Vietnam will hold its first ever gay pride event in the capital Hanoi next week, as the country discusses legalizing same-sex marriage.
Viet Pride will run from 3 to 5 August and feature film screenings, presentations and live music, culminating with a cycle parade through the city center on the Sunday.
Although not illegal, being gay in Vietnam is still taboo and openly lesbian, gay, bisexual and transgender people are widely discriminated against.
According to pride organizers, gay men and women are commonly referred to as Pê đê, meaning pedophile, with homosexuality considered a mental illness by many.
In some cases conversion therapies are used, including corrective rape, and the stigma can lead to suicide.
On why Viet Pride is important and needed, organizers wrote on its website: 'The untold miseries must be told. The invisible faces must be made visible. The silenced voice must be heard. Equal rights must be given.
'All these goals cannot be accomplished overnight but require an undivided commitment, concerted effort and collective action to make human rights and dignity for LGBT people a reality.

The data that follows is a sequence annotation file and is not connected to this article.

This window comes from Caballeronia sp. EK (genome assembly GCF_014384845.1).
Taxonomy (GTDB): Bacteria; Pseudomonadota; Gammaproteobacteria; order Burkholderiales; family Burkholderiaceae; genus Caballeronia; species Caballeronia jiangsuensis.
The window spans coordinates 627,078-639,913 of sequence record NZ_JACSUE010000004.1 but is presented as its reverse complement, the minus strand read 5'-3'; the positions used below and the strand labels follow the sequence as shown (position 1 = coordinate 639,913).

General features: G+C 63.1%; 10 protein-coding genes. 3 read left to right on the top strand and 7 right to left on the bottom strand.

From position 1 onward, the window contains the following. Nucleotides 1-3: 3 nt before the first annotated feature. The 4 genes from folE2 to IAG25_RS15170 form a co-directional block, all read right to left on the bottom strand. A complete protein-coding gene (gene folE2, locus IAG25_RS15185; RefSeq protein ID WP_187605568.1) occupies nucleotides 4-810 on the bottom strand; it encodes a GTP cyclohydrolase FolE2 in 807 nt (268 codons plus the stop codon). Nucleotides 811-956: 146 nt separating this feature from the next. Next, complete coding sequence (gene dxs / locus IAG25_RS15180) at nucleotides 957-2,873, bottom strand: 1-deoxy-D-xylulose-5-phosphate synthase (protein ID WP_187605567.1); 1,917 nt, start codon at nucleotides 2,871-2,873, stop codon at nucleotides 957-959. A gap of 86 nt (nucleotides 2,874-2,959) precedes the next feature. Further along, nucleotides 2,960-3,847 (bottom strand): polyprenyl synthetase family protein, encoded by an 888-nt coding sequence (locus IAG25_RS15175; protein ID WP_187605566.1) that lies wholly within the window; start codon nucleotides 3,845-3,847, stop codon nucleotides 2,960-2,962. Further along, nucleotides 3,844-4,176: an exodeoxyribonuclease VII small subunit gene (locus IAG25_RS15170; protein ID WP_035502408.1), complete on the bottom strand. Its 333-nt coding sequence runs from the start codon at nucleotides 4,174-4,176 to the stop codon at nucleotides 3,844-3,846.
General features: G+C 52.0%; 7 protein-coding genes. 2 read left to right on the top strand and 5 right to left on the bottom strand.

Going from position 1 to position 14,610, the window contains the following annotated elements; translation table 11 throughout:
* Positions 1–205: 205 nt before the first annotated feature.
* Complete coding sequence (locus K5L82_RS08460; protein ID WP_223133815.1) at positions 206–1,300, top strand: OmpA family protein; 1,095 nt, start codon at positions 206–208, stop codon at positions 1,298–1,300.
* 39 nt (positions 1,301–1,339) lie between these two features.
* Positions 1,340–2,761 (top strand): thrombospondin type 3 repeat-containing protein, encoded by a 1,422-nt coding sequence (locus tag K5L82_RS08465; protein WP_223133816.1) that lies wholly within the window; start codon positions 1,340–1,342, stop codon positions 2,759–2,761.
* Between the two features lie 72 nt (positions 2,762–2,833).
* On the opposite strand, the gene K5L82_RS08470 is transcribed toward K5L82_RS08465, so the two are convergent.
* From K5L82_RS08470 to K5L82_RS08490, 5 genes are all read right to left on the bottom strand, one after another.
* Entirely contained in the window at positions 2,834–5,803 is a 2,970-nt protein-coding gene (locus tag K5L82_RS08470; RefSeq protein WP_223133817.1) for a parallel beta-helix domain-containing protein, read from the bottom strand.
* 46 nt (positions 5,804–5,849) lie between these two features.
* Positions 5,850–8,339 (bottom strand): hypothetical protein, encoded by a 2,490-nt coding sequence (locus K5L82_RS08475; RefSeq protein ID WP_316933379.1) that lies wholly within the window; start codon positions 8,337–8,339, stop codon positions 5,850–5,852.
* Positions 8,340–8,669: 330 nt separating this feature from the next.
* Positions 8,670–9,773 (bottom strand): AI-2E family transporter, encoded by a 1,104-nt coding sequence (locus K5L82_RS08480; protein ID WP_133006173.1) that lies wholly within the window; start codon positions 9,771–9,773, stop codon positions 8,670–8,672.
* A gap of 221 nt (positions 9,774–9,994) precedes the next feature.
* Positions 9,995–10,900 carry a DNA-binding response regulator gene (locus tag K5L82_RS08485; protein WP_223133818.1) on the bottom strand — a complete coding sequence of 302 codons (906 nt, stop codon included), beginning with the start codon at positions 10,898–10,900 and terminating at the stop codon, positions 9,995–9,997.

'For this reason, pride has been celebrated annually since 1969 in all continents of the world to remind each and every one of us that we are born free and equal and it is not a crime or a sin to love the person we love.'
The Ministry of Justice announced last month (June 2012) that it is carrying out a consultation into same-sex marriage and would bring the issue to the one-party state’s National Assembly congress in spring 2013.
If gay marriage is legalized, the communist country will be the first Asian nation to do so.
However, he stopped short of supporting gay marriage.
Viet Pride will be held at the Goethe Institute in Nguyen Thai Hoc, Hanoi.